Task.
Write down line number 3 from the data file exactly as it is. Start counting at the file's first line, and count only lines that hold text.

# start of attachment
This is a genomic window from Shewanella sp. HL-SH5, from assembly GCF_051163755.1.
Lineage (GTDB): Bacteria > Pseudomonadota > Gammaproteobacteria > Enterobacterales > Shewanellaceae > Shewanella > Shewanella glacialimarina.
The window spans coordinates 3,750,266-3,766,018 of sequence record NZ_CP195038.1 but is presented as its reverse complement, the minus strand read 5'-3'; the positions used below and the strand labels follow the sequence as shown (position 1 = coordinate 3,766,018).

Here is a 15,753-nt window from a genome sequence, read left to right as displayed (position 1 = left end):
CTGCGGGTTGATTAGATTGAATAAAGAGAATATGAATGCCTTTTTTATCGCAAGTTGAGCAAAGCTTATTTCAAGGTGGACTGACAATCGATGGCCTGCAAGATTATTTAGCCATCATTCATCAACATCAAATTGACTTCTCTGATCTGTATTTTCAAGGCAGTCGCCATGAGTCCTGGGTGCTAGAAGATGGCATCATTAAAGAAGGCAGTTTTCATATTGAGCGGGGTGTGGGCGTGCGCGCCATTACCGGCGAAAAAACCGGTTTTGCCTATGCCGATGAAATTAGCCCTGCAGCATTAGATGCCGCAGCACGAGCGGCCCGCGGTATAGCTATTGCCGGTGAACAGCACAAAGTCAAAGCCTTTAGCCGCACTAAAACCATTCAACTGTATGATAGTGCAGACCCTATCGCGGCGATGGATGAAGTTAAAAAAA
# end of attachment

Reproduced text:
The window spans coordinates 3,750,266-3,766,018 of sequence record NZ_CP195038.1 but is presented as its reverse complement, the minus strand read 5'-3'; the positions used below and the strand labels follow the sequence as shown (position 1 = coordinate 3,766,018).